Design optimization in the context of finite element modeling (FEM) and analysis (FEA) has been traditionally used to help designers determine optimal structural geometry and/or material property parameters according to objective functions of interest and necessary constraints. In the present paper it is attempted to generalize the design optimization methodology into a program synthesis technique for determining the code necessary to encapsulate the constitutive behavior of the material system required for generalized FEA applications. The core concept behind the methodology followed by our group in the past, has been the experimental identification of a dissipated energy density (DED) function for polymer matrix composites (PMCs) through a non-linear optimization scheme for determining the free coefficients of the sum of the basis functions that are used to construct the DED function and is based on the energy balance of the specimen under testing. The utilized testing generated massive amounts of experimental data that would be produced by exposing PMC specimens to multidimensional loading paths with the help of custom made multi-axial computer-controlled testing machines. The variety of custom environments utilized to implement the analytical and numerical details has often created difficulties in transferring our technology to end users in the design and material communities. The present implementation was greatly enabled by recent advances in finite element techniques and “of the shelf” design optimization integration technologies along with the parallel hardware and software evolution. The program synthesis lies on a process that automatically generates the code of a user material subroutine through minimization of the error between measured and simulated specimen behavior. The generated code can be subsequently used with any geometry and loading specification definable within the limits of the non-linear element library in commercial codes such as ANSYS and ABAQUS.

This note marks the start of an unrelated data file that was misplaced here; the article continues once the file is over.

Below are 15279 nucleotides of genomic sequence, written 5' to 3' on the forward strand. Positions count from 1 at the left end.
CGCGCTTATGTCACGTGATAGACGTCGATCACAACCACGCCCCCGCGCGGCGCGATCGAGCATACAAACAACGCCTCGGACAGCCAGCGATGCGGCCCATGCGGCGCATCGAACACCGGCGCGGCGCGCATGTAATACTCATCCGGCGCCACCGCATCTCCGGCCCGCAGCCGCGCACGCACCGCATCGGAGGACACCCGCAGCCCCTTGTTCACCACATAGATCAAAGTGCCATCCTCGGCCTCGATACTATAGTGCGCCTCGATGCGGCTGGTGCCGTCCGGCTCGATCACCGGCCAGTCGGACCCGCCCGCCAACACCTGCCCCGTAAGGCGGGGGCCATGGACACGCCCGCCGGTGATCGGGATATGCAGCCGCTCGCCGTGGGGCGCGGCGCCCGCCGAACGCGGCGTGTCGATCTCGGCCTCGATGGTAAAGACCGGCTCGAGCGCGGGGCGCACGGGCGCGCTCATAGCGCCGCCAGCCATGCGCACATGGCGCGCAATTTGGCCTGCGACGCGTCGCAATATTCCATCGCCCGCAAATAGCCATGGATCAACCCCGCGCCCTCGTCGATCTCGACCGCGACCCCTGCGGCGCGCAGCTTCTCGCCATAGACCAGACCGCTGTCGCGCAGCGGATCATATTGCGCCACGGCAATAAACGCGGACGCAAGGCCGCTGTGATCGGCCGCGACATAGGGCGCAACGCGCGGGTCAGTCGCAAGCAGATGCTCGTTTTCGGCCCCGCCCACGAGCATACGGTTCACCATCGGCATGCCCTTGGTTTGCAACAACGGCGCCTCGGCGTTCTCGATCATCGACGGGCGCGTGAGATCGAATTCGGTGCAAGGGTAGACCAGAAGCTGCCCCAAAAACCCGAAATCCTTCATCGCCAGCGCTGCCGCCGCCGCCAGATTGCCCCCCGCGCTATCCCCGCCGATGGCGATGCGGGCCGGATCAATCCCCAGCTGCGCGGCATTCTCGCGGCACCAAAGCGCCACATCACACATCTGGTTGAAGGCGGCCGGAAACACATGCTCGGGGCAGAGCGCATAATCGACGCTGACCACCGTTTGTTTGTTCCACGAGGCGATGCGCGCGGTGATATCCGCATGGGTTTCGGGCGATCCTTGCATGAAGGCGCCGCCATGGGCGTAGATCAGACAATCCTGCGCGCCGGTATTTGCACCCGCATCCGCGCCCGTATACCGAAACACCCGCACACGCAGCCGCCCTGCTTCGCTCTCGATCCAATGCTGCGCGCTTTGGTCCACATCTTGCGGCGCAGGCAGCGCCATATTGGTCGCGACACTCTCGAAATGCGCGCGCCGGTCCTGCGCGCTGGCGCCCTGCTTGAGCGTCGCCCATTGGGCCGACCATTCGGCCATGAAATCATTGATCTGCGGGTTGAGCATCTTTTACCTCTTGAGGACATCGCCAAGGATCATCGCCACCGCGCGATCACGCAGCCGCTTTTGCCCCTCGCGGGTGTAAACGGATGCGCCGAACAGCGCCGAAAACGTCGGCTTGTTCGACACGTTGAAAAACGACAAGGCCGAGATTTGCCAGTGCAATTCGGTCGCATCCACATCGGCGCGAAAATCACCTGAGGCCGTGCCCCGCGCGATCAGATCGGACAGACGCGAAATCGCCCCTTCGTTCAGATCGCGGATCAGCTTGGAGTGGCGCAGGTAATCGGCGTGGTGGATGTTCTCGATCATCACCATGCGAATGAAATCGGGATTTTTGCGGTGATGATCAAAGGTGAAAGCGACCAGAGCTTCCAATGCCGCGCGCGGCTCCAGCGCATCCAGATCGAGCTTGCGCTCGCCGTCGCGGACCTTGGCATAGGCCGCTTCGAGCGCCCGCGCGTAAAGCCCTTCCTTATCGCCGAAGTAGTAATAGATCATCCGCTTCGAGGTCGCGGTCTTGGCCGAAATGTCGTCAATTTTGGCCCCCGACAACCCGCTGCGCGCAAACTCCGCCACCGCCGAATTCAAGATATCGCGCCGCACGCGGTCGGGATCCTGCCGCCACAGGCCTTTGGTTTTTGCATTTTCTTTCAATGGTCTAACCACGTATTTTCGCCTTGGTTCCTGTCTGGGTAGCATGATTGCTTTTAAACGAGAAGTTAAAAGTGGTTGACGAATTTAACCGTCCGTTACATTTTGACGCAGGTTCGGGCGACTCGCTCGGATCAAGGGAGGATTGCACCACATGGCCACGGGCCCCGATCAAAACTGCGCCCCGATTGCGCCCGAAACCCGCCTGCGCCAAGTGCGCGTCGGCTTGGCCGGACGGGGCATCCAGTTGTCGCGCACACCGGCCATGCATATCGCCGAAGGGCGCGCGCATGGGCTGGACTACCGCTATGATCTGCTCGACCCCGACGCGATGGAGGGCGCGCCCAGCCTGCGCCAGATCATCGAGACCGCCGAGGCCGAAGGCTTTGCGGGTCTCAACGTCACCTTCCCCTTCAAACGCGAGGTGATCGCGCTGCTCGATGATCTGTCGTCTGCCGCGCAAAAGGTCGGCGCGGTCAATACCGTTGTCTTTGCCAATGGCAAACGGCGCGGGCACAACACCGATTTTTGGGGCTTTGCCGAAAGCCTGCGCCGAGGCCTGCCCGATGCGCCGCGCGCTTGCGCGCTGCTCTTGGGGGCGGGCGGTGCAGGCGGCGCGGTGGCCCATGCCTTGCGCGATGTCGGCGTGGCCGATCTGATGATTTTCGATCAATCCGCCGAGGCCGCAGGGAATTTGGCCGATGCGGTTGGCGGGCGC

This content is only available via PDF.
You do not currently have access to this content.